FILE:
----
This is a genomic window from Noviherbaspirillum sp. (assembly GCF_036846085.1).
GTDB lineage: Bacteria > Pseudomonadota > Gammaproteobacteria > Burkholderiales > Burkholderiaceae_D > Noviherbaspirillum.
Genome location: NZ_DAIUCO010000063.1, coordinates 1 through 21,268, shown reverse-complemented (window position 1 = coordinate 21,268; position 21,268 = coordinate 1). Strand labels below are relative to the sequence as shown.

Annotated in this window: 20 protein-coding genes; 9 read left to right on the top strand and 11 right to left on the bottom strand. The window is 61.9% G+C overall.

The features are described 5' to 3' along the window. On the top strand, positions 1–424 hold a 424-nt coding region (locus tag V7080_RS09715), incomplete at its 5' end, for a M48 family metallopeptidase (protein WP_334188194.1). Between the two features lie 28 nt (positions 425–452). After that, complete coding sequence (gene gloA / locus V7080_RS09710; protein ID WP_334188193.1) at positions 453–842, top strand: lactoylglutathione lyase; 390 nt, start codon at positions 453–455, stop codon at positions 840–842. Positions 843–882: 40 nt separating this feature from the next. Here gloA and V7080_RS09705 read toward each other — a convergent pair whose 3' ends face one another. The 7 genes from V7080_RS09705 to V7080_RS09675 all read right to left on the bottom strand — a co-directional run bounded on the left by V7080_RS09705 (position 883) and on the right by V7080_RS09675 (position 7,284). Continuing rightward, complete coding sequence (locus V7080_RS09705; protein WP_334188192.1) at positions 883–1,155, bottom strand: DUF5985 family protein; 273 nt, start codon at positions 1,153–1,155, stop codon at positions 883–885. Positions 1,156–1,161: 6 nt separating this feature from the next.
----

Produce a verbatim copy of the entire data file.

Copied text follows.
This is a genomic window from Noviherbaspirillum sp. (assembly GCF_036846085.1).
GTDB lineage: Bacteria > Pseudomonadota > Gammaproteobacteria > Burkholderiales > Burkholderiaceae_D > Noviherbaspirillum.
Genome location: NZ_DAIUCO010000063.1, coordinates 1 through 21,268, shown reverse-complemented (window position 1 = coordinate 21,268; position 21,268 = coordinate 1). Strand labels below are relative to the sequence as shown.

Annotated in this window: 20 protein-coding genes; 9 read left to right on the top strand and 11 right to left on the bottom strand. The window is 61.9% G+C overall.

The features are described 5' to 3' along the window. On the top strand, positions 1–424 hold a 424-nt coding region (locus tag V7080_RS09715), incomplete at its 5' end, for a M48 family metallopeptidase (protein WP_334188194.1). Between the two features lie 28 nt (positions 425–452). After that, complete coding sequence (gene gloA / locus V7080_RS09710; protein ID WP_334188193.1) at positions 453–842, top strand: lactoylglutathione lyase; 390 nt, start codon at positions 453–455, stop codon at positions 840–842. Positions 843–882: 40 nt separating this feature from the next. Here gloA and V7080_RS09705 read toward each other — a convergent pair whose 3' ends face one another. The 7 genes from V7080_RS09705 to V7080_RS09675 all read right to left on the bottom strand — a co-directional run bounded on the left by V7080_RS09705 (position 883) and on the right by V7080_RS09675 (position 7,284). Continuing rightward, complete coding sequence (locus V7080_RS09705; protein WP_334188192.1) at positions 883–1,155, bottom strand: DUF5985 family protein; 273 nt, start codon at positions 1,153–1,155, stop codon at positions 883–885. Positions 1,156–1,161: 6 nt separating this feature from the next.